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|Mutation Type||critical splice donor site (1 bp from exon)|
|Coordinate||54,480,685 bp (GRCm38)|
|Base Change||G ⇒ A (forward strand)|
|Gene Name||folliculin interacting protein 1|
|Chromosomal Location||54,438,199-54,518,235 bp (+)|
FUNCTION: [Summary is not available for the mouse gene. This summary is for the human ortholog.] This gene encodes a member of the folliculin-interacting protein family. The encoded protein binds to the tumor suppressor folliculin and to AMP-activated protein kinase (AMPK) and be involved in cellular metabolism and nutrient sensing by regulating the AMPK-mechanistic target of rapamycin signaling pathway. A homologous binding partner of this protein, folliculin-interacting protein 2, has similar binding activities and may suggest functional redundancy within this protein family. Both folliculin-interacting proteins have also been shown to bind the molecular chaperone heat shock protein-90 (Hsp90) and they may function as a co-chaperones in the stabilization of tumor suppressor folliculin which is a target of Hsp90 chaperone activity. [provided by RefSeq, Sep 2016]
PHENOTYPE: Mice homozygous for an ENU-induced or targeted allele exhibit arrested B cell development at the pre-B cell stage with increased B cell apoptosis. [provided by MGI curators]
|Amino Acid Change|
|Institutional Source||Beutler Lab|
Ensembl: ENSMUSP00000049026 (fasta)
|Gene Model||not available|
|Alleles Listed at MGI|
|Mode of Inheritance||Autosomal Recessive|
|Local Stock||Live Mice, Sperm|
|Last Updated||2018-06-15 1:20 PM by Diantha La Vine|
|Record Created||2011-02-11 2:47 PM by Owen M. Siggs|
The hamel phenotype was found in N-ethyl-N-nitrosourea (ENU)-mutagenized G3 mice during a screen to identify genes required for lymphocyte development (1). Homozygous hamel mice exhibited repopulation of the CD19+ B-cell compartment by CD45.1+ donor-derived cells (Figure 1), indicating a cell-intrisic defect in the ability of hematopoietic precursors to repopulate the CD19+ B cell compartment. The defect was not observed in the CD4+, CD8+, NK1.1+, or CD11b+ compartments. B cells were absent from the peritoneum and spleen in the hamel homozygotes (Figure 2). B220+ splenocytes from heterozygous hamel mice exhibited a reduced frequency of IgM+ cells (Figure 3). Both the frequency and absolute numbers of CD21/35hiIgMhi or CD21/35hiCD23lo cells were reduced in the marginal zone (MZ) and MZ precursor compartments (Figure 4); transitional and follicular B-cell subsets were not affected.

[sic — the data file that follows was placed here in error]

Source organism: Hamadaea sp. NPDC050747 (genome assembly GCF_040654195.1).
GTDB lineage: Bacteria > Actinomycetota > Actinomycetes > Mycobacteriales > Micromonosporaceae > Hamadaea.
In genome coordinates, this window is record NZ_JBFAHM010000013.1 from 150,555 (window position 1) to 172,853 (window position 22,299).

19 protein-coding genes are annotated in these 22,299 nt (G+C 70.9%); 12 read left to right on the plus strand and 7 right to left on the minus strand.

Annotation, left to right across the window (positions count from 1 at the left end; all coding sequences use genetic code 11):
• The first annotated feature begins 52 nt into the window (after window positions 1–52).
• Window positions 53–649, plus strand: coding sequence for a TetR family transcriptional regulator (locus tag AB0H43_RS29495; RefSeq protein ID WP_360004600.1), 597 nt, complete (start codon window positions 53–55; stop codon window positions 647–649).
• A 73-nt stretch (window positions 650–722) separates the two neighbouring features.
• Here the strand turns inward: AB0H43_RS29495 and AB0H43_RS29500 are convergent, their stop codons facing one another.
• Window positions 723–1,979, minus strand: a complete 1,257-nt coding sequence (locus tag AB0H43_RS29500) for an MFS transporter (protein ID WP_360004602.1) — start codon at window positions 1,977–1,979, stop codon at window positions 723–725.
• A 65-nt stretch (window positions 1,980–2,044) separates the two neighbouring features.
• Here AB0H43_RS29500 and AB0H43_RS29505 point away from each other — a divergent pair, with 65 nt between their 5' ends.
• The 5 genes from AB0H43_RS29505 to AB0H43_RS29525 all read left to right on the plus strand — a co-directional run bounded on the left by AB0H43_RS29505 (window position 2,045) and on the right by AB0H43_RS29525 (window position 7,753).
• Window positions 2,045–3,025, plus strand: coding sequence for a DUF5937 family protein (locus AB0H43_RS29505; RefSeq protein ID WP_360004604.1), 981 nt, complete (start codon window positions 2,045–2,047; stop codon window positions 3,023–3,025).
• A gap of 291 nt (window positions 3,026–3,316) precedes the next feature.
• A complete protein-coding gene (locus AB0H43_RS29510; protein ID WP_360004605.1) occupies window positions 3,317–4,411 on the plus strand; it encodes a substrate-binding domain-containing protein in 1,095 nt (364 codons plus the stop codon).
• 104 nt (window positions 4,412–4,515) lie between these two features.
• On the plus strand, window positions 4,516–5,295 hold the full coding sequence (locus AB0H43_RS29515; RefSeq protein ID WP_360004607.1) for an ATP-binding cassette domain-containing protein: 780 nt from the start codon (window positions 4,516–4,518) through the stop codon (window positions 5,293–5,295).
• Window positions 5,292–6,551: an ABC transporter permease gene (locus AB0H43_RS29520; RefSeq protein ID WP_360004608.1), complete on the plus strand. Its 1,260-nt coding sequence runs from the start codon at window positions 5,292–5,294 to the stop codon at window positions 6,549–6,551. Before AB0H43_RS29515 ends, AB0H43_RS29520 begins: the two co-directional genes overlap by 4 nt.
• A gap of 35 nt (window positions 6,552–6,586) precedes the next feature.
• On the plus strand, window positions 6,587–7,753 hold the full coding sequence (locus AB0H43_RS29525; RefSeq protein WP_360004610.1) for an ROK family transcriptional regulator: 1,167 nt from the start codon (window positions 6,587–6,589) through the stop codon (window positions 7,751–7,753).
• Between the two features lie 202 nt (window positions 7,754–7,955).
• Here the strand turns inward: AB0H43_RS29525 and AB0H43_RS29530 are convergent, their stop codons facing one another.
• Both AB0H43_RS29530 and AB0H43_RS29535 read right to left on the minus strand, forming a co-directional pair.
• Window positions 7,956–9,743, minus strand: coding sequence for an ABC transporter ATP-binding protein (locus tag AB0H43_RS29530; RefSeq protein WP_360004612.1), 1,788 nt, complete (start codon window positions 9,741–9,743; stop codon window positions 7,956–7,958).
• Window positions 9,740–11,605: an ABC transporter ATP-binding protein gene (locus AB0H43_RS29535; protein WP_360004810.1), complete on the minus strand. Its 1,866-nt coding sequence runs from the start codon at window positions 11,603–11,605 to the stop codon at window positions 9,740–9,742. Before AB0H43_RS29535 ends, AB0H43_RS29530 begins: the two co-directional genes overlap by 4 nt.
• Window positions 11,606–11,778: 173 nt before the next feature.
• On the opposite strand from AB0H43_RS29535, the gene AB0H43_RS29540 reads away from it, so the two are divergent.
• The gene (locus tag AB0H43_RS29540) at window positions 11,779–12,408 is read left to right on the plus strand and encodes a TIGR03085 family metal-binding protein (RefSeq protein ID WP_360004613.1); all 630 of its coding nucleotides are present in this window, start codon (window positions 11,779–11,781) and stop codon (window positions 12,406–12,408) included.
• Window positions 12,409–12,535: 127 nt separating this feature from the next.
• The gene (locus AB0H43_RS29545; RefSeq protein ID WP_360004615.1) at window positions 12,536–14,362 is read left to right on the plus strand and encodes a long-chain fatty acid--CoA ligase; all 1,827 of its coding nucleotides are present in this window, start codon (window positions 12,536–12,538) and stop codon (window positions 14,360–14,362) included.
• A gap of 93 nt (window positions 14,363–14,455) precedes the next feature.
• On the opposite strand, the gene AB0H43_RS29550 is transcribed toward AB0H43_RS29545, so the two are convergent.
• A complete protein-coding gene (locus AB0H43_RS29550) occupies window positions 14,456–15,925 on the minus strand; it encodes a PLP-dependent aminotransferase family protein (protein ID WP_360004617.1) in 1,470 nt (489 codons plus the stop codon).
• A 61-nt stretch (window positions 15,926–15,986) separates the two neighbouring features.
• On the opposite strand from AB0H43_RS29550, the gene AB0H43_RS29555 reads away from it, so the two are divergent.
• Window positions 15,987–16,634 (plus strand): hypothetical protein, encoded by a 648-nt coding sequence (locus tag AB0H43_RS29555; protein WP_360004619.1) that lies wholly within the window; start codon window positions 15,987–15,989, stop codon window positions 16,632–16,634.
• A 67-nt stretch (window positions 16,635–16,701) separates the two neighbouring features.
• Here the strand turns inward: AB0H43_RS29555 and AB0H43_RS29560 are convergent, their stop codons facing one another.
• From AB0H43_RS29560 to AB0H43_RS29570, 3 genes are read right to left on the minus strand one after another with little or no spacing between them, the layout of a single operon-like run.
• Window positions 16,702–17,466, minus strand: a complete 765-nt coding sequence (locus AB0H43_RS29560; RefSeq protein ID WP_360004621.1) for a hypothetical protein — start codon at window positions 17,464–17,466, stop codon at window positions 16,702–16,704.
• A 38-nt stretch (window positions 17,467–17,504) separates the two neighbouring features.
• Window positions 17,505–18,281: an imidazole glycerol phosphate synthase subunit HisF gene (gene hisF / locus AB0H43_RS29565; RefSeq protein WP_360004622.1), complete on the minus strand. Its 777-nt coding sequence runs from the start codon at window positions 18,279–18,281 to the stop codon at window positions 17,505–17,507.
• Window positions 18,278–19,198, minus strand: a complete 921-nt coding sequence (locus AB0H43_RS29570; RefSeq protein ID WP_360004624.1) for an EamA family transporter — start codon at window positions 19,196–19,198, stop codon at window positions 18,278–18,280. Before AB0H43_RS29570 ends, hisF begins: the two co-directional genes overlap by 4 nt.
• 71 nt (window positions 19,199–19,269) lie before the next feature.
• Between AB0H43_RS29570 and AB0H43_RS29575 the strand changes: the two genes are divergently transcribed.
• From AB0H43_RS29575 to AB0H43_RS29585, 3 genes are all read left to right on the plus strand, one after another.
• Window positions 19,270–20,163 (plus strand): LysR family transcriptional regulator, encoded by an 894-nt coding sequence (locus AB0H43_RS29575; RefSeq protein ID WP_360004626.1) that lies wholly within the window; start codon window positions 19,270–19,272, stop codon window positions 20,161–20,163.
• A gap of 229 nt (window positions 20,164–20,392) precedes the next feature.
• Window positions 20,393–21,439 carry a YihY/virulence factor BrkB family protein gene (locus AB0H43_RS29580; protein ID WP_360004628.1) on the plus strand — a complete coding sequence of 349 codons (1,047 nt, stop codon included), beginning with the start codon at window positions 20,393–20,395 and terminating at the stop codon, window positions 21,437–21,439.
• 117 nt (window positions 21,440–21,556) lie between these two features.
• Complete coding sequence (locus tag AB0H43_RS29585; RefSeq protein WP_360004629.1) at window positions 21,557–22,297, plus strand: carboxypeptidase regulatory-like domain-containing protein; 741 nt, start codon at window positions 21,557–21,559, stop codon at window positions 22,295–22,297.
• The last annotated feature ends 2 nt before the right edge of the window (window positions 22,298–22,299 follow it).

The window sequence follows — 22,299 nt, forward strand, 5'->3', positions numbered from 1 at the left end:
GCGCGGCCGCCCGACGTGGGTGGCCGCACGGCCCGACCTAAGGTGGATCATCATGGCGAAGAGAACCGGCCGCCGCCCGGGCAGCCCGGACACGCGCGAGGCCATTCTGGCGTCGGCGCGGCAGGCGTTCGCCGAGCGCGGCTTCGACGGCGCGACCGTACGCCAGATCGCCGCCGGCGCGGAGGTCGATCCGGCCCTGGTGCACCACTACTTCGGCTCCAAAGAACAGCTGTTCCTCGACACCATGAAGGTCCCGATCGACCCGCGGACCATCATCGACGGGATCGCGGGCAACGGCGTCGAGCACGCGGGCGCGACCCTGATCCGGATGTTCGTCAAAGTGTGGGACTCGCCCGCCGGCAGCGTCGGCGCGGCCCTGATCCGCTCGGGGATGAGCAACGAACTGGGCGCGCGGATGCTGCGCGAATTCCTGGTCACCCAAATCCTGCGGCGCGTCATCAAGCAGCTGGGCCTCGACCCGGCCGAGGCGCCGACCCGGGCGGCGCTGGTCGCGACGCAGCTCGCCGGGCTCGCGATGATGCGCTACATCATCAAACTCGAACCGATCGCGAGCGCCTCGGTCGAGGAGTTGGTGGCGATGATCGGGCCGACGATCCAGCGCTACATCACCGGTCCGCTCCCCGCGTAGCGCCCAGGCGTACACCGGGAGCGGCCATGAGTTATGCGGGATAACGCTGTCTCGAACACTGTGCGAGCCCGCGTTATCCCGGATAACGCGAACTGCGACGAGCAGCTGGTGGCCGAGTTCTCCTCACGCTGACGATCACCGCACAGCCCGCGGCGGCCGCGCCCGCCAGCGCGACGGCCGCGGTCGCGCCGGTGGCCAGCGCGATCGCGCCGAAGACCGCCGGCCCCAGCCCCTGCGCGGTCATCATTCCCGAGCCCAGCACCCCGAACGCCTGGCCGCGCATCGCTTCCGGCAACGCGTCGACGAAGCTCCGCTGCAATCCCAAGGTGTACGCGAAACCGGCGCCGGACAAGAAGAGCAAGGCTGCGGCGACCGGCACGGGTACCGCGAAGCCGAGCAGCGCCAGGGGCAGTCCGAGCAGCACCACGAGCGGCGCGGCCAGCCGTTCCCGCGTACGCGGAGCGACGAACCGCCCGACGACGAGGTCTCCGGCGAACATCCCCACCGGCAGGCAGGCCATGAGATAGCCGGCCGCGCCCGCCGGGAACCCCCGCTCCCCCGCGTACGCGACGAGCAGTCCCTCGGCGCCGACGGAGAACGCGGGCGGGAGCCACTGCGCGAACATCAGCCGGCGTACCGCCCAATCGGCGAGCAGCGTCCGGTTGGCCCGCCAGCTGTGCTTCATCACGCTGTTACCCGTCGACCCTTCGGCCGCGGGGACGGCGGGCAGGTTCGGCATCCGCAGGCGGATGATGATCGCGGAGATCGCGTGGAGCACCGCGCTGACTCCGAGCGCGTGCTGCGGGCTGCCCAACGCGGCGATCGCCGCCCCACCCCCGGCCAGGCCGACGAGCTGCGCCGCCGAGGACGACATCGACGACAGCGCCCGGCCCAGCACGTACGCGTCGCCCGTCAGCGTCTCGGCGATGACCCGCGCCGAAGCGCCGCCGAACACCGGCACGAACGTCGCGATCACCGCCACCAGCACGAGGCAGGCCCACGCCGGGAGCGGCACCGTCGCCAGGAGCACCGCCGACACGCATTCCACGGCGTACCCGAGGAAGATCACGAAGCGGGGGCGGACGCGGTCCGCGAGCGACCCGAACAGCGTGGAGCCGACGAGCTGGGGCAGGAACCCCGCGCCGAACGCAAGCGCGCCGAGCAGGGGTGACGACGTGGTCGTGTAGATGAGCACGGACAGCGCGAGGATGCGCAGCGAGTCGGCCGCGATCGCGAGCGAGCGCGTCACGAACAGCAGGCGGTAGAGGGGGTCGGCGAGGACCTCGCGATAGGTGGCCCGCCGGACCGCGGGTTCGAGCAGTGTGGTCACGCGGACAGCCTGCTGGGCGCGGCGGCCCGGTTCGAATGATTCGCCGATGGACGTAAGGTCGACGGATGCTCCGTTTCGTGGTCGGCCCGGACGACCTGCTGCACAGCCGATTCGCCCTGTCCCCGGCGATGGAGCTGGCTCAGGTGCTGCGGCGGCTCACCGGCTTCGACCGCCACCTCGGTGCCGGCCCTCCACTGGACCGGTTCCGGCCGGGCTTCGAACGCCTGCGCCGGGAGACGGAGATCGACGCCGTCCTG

The hearts of homozygous hamel mice were enlarged although the overall body weight was not different than wild-type mice (Figure 5A) (1). In addition, homozygous hamel skeletal muscle was darker than that in wild-type mice (Figure 5A). Left ventricular mass was elevated in the homozygous hamel mice, while the internal end-diastolic dimension was comparable to that in wild-type mice (Figure 5B). Taken together, the cardiac enlargement was principally due to hypertrophy as opposed to chamber dilatation.
|Nature of Mutation|
The hamel mutation was mapped using bulk segregation analysis (BSA) of F2 offspring, with C57BL/10J as the mapping strain (1). The mutation showed strongest linkage with marker B10SNPS0170 at base pair 65,237,281 on chromosome 11 (synthetic LOD = 3.6) (Figure 6). Whole genome SOLiD sequencing of a homozygous hamel mouse and validation by capillary sequencing identified a G to A transition at base pair 54,294,187 (Figure 7), 10.9 Mb from the marker of peak linkage, on chromosome 11 in the Genbank genomic region NC_000077.5 encoding the Fnip1 gene. The mutation is within the donor splice site in intron 5, one nucleotide after exon 5 (out of 18 total exons).
The mutated nucleotide is indicated in red; the splice donor sequence is shown in blue.
Two aberrant Fnip1 splice products were detected across exons 3-7 in hamel bone marrow; processing of Fnip1 exons 1-4 were similar between wild-type and hamel (Figure 8) (1). The smaller of the two splice products lacked exon 5 (leading to an in-frame deletion of 25 amino acids). A protein product of the exon 5 deletion splice variant was not detected by Western blotting. The larger product incorporated 37 base pairs of intron 5 before using a cryptic splice site, which created a premature stop codon.
Fnip1 encodes the 1,165 amino acid folliculin (FLCN)-interacting protein 1 (FNIP1) protein. FNIP1 shares 49% identity and 74% similarity with FNIP2, another highly conserved member of the FLCN-interacting protein family (2;3). The sequences of human FNIP1 and FNIP2 are most similar at their N-termini and within a 158 amino acid region of their C-termini (3). BLAST and SMART analysis revealed no known functional domains in FNIP1; however, there are five blocks of conserved amino acid sequence with at least 35% similarity between FNIP1 orthologs in Homo sapiens, Xenopus tropicalis, Danio rerio, Drosophila melanogaster, and Caenorhabditis elegans (Figure 9). Amino acids 300-1166 of FNIP1 (containing all but the first conserved block) are essential for binding to the C-terminus of FLCN; the full-length FNIP1 protein is required for maximum binding (4). FNIP2 contains the five blocks of amino acids conserved in FNIP1 orthologs (2).